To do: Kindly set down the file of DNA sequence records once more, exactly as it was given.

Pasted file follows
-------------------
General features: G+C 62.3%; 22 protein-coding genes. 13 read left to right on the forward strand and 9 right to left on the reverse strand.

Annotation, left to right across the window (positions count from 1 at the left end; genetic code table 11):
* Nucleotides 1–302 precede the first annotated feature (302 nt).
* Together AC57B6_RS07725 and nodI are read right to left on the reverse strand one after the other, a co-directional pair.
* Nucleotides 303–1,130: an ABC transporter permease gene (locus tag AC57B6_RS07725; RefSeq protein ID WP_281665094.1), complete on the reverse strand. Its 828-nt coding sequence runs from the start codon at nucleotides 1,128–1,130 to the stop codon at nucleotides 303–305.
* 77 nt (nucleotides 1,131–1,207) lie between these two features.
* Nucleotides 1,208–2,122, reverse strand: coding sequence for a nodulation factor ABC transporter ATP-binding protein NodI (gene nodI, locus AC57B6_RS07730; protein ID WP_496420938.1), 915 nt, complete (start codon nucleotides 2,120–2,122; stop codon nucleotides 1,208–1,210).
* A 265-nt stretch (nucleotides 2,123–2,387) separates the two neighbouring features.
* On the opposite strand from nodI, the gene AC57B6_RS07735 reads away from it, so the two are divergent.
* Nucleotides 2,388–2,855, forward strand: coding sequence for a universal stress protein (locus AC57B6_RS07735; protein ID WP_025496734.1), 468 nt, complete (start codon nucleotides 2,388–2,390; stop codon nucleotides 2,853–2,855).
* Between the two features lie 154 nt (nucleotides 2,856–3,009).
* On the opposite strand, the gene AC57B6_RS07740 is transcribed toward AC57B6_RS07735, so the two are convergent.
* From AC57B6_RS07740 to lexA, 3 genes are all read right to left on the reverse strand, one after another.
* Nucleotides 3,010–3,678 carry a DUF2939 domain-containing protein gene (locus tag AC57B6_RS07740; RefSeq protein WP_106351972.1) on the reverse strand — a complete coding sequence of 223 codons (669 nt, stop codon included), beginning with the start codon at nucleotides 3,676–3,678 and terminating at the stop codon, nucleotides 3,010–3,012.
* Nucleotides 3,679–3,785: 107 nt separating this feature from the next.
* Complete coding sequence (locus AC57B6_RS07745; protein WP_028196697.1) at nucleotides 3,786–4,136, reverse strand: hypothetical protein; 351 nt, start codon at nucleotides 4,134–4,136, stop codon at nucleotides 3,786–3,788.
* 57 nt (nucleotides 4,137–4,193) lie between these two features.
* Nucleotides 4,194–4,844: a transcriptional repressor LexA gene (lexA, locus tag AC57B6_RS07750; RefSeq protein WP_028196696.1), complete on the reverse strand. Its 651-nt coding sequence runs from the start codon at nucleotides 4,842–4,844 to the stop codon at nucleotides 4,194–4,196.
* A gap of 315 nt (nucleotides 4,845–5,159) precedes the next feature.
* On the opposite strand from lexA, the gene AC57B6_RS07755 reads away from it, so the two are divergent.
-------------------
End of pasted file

General features: G+C 62.3%; 22 protein-coding genes. 13 read left to right on the forward strand and 9 right to left on the reverse strand.

Annotation, left to right across the window (positions count from 1 at the left end; genetic code table 11):
* Nucleotides 1–302 precede the first annotated feature (302 nt).
* Together AC57B6_RS07725 and nodI are read right to left on the reverse strand one after the other, a co-directional pair.
* Nucleotides 303–1,130: an ABC transporter permease gene (locus tag AC57B6_RS07725; RefSeq protein ID WP_281665094.1), complete on the reverse strand. Its 828-nt coding sequence runs from the start codon at nucleotides 1,128–1,130 to the stop codon at nucleotides 303–305.
* 77 nt (nucleotides 1,131–1,207) lie between these two features.
* Nucleotides 1,208–2,122, reverse strand: coding sequence for a nodulation factor ABC transporter ATP-binding protein NodI (gene nodI, locus AC57B6_RS07730; protein ID WP_496420938.1), 915 nt, complete (start codon nucleotides 2,120–2,122; stop codon nucleotides 1,208–1,210).
* A 265-nt stretch (nucleotides 2,123–2,387) separates the two neighbouring features.
* On the opposite strand from nodI, the gene AC57B6_RS07735 reads away from it, so the two are divergent.
* Nucleotides 2,388–2,855, forward strand: coding sequence for a universal stress protein (locus AC57B6_RS07735; protein ID WP_025496734.1), 468 nt, complete (start codon nucleotides 2,388–2,390; stop codon nucleotides 2,853–2,855).
* Between the two features lie 154 nt (nucleotides 2,856–3,009).
* On the opposite strand, the gene AC57B6_RS07740 is transcribed toward AC57B6_RS07735, so the two are convergent.
* From AC57B6_RS07740 to lexA, 3 genes are all read right to left on the reverse strand, one after another.
* Nucleotides 3,010–3,678 carry a DUF2939 domain-containing protein gene (locus tag AC57B6_RS07740; RefSeq protein WP_106351972.1) on the reverse strand — a complete coding sequence of 223 codons (669 nt, stop codon included), beginning with the start codon at nucleotides 3,676–3,678 and terminating at the stop codon, nucleotides 3,010–3,012.
* Nucleotides 3,679–3,785: 107 nt separating this feature from the next.
* Complete coding sequence (locus AC57B6_RS07745; protein WP_028196697.1) at nucleotides 3,786–4,136, reverse strand: hypothetical protein; 351 nt, start codon at nucleotides 4,134–4,136, stop codon at nucleotides 3,786–3,788.
* 57 nt (nucleotides 4,137–4,193) lie between these two features.
* Nucleotides 4,194–4,844: a transcriptional repressor LexA gene (lexA, locus tag AC57B6_RS07750; RefSeq protein WP_028196696.1), complete on the reverse strand. Its 651-nt coding sequence runs from the start codon at nucleotides 4,842–4,844 to the stop codon at nucleotides 4,194–4,196.
* A gap of 315 nt (nucleotides 4,845–5,159) precedes the next feature.
* On the opposite strand from lexA, the gene AC57B6_RS07755 reads away from it, so the two are divergent.